The operation of the entire unit is believed to be clear from the foregoing description. An operator positioned ahead of the primary core feeder C1 uses successive core lengths 17a and connector pieces 18 to set up a continuous core which is advanced and rotated by the positive core feeder C1. The rotor head 78 and needle drive wheels 82 advance. and rotate the continuous core 17 through the adhesive applying well 89 of the adhesive apparatus D, where it passes through a mass of liquid adhesive, the rotating extruding die serving to give proper distribution of the adhesive on the continuous core 17 as the core is pushed through the die.
The adhesive coated core 17 advances past the cover strip feed E where the continuous strip 19 of cover material is spirally wound onto the core 17 so that it adheres to the adhesive. An operator stationed at the strip guide tensioning device 109 controls the width of the strip 19 by varying the tension on the clamping member to vary the width of the strip 19 where it is initially rolled onto the core, so as to obtain perfect abutment between the adjacent margins of the last laid layer 19a and the oncoming layer 1912 of the strip.
The auxiliary cover stock feeder C2 picks up the continuous cover stock and advances and rotates it by means of the rotor head 46 and frictional drive wheels 68, and from the frictional feeder C2 the cover stock passes to the cutter unit F.
Before the apparatus is put into operation after being idle, an operator first closes the manual switch 143 in the control mechanism G to give the photoelectric cell of the electric eye unit 140 about a half minute to warm up. After the electric eye unit is warmed, the manual switch 147 may be closed to start the motor of the cutter member 129, and supply current to the microswitch 140a of the electric eye unit 140 through the transformer 148. The drive mechanism B may then be started by means of a conventional electric push button switch (not shown) which controls current to the motor 32.
When the end of the advancing and rotating cover stock S severs the light beam in the electric eye 140 the control sequence previously described takes place First the cutter 129 starts to rock toward cutting engagement with the cover stock S, which opens the microswitch 157 to deactivate the solenoid 158b of the controlled speed air motor and permit the traverse table 123 to ad!- vance from its battery position along the rails 122 at the same speed as the advancing cover stock S, so that when the rotary cutting blade 131 of the cutter member 129 contacts the stock S itmakes a straight, clean.- cl! therethrough. This severs a cover section S1, which may be removed by an operator who places it in suitable cover section conveying apparatus for removal to a recutting unit where it may be cut into five 7 inch paint roller covers and have connector pieces 18 removed from the core.
When the traverse table 123 reaches its return position it closes the microswitch 164 and opens the microswitch 155 to permit the reciprocating air motor 137 to return the cutter member 129 from its cutting position. Return of the cutter member 129 closes the microswitch 147 to return the traverse table to its battery position. The switch 155 closes, the switch 164 opens, and the cutter unit is again ready to operate when the end of the continuously advancing cover stock S next cuts the light beam in the electric eye mechanism 140.
The foregoing detailed description is given for clearness of understanding only and no unnecessary limitations are to be understood therefrom, as some modifications will be obvious to those skilled in the art.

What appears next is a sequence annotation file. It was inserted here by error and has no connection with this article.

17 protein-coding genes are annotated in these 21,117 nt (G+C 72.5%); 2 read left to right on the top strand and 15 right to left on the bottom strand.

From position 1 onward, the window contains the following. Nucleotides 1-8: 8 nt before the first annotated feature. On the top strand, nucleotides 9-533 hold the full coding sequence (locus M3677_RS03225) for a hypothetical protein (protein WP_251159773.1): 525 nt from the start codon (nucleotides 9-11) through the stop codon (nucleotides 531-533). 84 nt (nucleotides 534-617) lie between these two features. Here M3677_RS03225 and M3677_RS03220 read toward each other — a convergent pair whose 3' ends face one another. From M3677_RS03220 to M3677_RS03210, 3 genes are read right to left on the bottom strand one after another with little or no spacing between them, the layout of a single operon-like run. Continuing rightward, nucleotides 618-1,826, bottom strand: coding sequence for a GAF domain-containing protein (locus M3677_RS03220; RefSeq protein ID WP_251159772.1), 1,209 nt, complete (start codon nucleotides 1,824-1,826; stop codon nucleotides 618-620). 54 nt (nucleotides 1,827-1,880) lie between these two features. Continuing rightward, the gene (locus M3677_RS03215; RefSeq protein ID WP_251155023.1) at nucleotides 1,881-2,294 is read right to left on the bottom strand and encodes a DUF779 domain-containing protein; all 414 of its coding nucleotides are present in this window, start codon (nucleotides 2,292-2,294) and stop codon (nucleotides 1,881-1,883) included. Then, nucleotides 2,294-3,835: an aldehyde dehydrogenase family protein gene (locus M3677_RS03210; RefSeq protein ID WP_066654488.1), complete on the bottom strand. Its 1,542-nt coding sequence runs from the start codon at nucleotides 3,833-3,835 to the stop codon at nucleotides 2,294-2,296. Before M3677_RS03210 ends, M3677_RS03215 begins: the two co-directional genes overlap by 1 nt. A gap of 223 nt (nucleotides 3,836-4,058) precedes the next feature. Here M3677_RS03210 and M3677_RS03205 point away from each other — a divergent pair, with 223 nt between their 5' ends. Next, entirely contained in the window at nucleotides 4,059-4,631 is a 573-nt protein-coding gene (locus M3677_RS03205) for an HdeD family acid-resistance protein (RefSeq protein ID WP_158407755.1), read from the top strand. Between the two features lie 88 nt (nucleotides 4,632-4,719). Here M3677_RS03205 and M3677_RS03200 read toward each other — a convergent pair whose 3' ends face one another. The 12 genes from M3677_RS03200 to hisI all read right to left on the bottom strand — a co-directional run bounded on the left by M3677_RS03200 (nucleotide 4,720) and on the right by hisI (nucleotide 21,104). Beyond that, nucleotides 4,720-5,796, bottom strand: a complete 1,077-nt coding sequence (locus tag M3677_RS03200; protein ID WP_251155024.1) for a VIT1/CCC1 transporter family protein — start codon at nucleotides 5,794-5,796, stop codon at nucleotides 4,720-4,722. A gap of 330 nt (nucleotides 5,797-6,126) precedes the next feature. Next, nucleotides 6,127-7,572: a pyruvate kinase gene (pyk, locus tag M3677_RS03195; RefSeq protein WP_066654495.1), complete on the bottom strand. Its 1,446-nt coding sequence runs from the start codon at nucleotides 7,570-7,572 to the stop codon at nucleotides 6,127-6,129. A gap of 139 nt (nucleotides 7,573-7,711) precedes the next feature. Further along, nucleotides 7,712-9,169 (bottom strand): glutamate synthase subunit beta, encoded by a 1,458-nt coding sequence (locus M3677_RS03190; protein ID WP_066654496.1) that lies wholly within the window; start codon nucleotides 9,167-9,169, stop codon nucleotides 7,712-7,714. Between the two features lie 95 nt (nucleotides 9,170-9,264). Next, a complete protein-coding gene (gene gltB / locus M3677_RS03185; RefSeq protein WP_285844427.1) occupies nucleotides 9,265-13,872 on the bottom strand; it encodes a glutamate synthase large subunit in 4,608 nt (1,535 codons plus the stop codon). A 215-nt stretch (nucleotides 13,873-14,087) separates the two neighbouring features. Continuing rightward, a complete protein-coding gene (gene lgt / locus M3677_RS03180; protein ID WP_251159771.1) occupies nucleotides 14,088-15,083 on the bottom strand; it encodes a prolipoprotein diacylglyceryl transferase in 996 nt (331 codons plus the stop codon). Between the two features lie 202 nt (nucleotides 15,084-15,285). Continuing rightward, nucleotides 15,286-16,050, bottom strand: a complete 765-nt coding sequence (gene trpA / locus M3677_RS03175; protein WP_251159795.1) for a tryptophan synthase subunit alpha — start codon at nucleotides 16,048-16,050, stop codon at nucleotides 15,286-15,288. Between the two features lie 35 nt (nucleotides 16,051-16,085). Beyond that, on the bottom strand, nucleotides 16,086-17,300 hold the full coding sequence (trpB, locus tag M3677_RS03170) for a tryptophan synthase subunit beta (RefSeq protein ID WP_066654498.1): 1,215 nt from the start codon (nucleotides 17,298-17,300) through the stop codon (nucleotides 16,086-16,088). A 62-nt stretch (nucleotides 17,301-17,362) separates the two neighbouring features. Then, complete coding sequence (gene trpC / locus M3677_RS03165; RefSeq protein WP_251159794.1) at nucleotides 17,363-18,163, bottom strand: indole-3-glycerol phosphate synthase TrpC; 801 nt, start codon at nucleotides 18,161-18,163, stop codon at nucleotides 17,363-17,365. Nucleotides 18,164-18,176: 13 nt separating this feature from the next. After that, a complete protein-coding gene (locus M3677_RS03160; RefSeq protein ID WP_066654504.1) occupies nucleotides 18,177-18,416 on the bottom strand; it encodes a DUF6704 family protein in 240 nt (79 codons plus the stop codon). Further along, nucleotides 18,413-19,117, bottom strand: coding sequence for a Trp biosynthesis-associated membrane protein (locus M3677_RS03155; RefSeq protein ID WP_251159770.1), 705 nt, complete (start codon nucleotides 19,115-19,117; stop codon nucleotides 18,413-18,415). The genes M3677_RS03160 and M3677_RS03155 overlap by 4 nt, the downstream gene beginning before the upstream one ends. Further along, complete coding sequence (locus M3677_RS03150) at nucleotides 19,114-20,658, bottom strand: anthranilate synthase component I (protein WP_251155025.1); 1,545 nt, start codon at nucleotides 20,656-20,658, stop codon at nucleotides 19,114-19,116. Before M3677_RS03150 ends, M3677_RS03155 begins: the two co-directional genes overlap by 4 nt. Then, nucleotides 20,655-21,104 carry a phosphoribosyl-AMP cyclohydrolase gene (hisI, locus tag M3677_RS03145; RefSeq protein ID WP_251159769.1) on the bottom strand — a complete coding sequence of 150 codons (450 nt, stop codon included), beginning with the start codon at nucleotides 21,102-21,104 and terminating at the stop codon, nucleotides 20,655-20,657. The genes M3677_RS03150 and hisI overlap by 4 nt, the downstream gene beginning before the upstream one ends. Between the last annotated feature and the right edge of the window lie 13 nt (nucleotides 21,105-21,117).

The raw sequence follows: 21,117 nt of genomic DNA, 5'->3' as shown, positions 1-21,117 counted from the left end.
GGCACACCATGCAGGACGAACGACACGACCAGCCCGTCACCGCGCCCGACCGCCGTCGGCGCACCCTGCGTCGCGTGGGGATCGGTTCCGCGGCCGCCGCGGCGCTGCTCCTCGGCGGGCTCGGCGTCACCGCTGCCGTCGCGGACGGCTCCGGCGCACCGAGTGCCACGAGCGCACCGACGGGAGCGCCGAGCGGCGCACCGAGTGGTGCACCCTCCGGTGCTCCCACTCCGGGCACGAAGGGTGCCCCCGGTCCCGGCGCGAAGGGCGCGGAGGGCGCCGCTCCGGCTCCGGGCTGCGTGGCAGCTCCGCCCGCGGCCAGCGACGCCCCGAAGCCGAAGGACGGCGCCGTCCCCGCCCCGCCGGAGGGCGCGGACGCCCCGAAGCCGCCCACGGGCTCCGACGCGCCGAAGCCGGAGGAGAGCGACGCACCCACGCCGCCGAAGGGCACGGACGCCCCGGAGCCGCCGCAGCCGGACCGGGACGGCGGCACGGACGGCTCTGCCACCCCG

1. Apparatus for producing continuous paint roller cover stock which may be cut into paint roller covers, comprising: a rotating annular drive head through which a continuous tubular cardboard core may pass longitudinally; a plurality of spaced, radially disposed driven wheels mounted on said drive head, said driven wheels having a plurality of peripheral needles which penetrate a continuous cardboard core passing thruogh the drive head to positively longitudinally advance and axially rotate said core; an adhesive pot having an open core receiving passage in its lower portion which is aligned with the axis of the drive head; an extruding die at the exit side of said passage through which the advancing and rotating core passes, said extruding die being constructed and arranged to control the distribution of adhesive on the core; and a cover strip guide member adjacent the path of the adhesive coated core, said guide member being inclined in the direction of travel of the core so that a continuous strip of covermaterial may pass through said guide member and be spirally wrapped on the advancing and rotating core to completely cover said core.
2. Apparatus for the continuous production of paint roller cover sections of predetermined length, comprising: a rotating annular drive head through which a continuous tubular cardboard core may pass longitudinally; a plurality of spaced, radially disposed driven Wheels mounted on said drive head, said driven wheels having a plurality of peripheral needles which penetrate a continuous cardboard core passing through the drive head to positively longitudinally advance and axially rotate said core; an adhesive pot having an open core receiving passage in its lower portion which is aligned with the axis of the drive head; an extruding die at the exit side of said passage through which the advancing and rotating core passes, said extruding die being constructed and arranged to control the distribution of adhesive on the core; a cover strip guide member adjacent the path of the adhesive coated core, said guide member being inclined in the direction of travel of the core so that a continuous strip of cover material may pass through said guide member and be spirally wrapped on the advancing and rotating core; cutter means having a blade for cutting the advancing and rotating wrapped core; means for reciprocating said blade into and out of cutting engagement with said wrapped core; driving means for advancing the cutter means bodily with the wrapped core; and control means for controlling said reciprocating and said driving means to make a cut only when a predetermined length of the wrapped core has passed the cutter means and only when the cutter means is advancing bodily with the wrapped core.